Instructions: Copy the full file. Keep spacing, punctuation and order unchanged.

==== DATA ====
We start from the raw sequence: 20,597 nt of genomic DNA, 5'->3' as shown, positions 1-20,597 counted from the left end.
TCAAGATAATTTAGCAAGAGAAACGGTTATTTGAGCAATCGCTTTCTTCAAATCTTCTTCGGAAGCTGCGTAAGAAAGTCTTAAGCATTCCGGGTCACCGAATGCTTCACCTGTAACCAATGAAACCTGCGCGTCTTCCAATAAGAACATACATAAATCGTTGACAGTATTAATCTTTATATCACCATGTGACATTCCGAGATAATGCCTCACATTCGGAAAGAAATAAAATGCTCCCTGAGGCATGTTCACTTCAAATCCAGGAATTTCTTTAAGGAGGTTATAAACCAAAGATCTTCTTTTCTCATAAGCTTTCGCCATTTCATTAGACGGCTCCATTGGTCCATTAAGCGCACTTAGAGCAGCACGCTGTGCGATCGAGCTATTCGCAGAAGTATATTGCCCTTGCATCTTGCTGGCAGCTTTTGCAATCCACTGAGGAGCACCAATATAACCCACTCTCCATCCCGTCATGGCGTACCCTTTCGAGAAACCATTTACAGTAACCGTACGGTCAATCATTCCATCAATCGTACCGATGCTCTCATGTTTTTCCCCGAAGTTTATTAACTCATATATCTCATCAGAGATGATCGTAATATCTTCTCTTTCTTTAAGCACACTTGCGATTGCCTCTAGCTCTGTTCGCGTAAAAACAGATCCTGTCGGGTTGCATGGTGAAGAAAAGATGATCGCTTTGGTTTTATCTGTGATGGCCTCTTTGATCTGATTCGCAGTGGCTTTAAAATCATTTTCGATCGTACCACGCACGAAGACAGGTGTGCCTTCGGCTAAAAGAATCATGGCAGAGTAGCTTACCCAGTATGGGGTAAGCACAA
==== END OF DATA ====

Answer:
We start from the raw sequence: 20,597 nt of genomic DNA, 5'->3' as shown, positions 1-20,597 counted from the left end.
TCAAGATAATTTAGCAAGAGAAACGGTTATTTGAGCAATCGCTTTCTTCAAATCTTCTTCGGAAGCTGCGTAAGAAAGTCTTAAGCATTCCGGGTCACCGAATGCTTCACCTGTAACCAATGAAACCTGCGCGTCTTCCAATAAGAACATACATAAATCGTTGACAGTATTAATCTTTATATCACCATGTGACATTCCGAGATAATGCCTCACATTCGGAAAGAAATAAAATGCTCCCTGAGGCATGTTCACTTCAAATCCAGGAATTTCTTTAAGGAGGTTATAAACCAAAGATCTTCTTTTCTCATAAGCTTTCGCCATTTCATTAGACGGCTCCATTGGTCCATTAAGCGCACTTAGAGCAGCACGCTGTGCGATCGAGCTATTCGCAGAAGTATATTGCCCTTGCATCTTGCTGGCAGCTTTTGCAATCCACTGAGGAGCACCAATATAACCCACTCTCCATCCCGTCATGGCGTACCCTTTCGAGAAACCATTTACAGTAACCGTACGGTCAATCATTCCATCAATCGTACCGATGCTCTCATGTTTTTCCCCGAAGTTTATTAACTCATATATCTCATCAGAGATGATCGTAATATCTTCTCTTTCTTTAAGCACACTTGCGATTGCCTCTAGCTCTGTTCGCGTAAAAACAGATCCTGTCGGGTTGCATGGTGAAGAAAAGATGATCGCTTTGGTTTTATCTGTGATGGCCTCTTTGATCTGATTCGCAGTGGCTTTAAAATCATTTTCGATCGTACCACGCACGAAGACAGGTGTGCCTTCGGCTAAAAGAATCATGGCAGAGTAGCTTACCCAGTATGGGGTAAGCACAA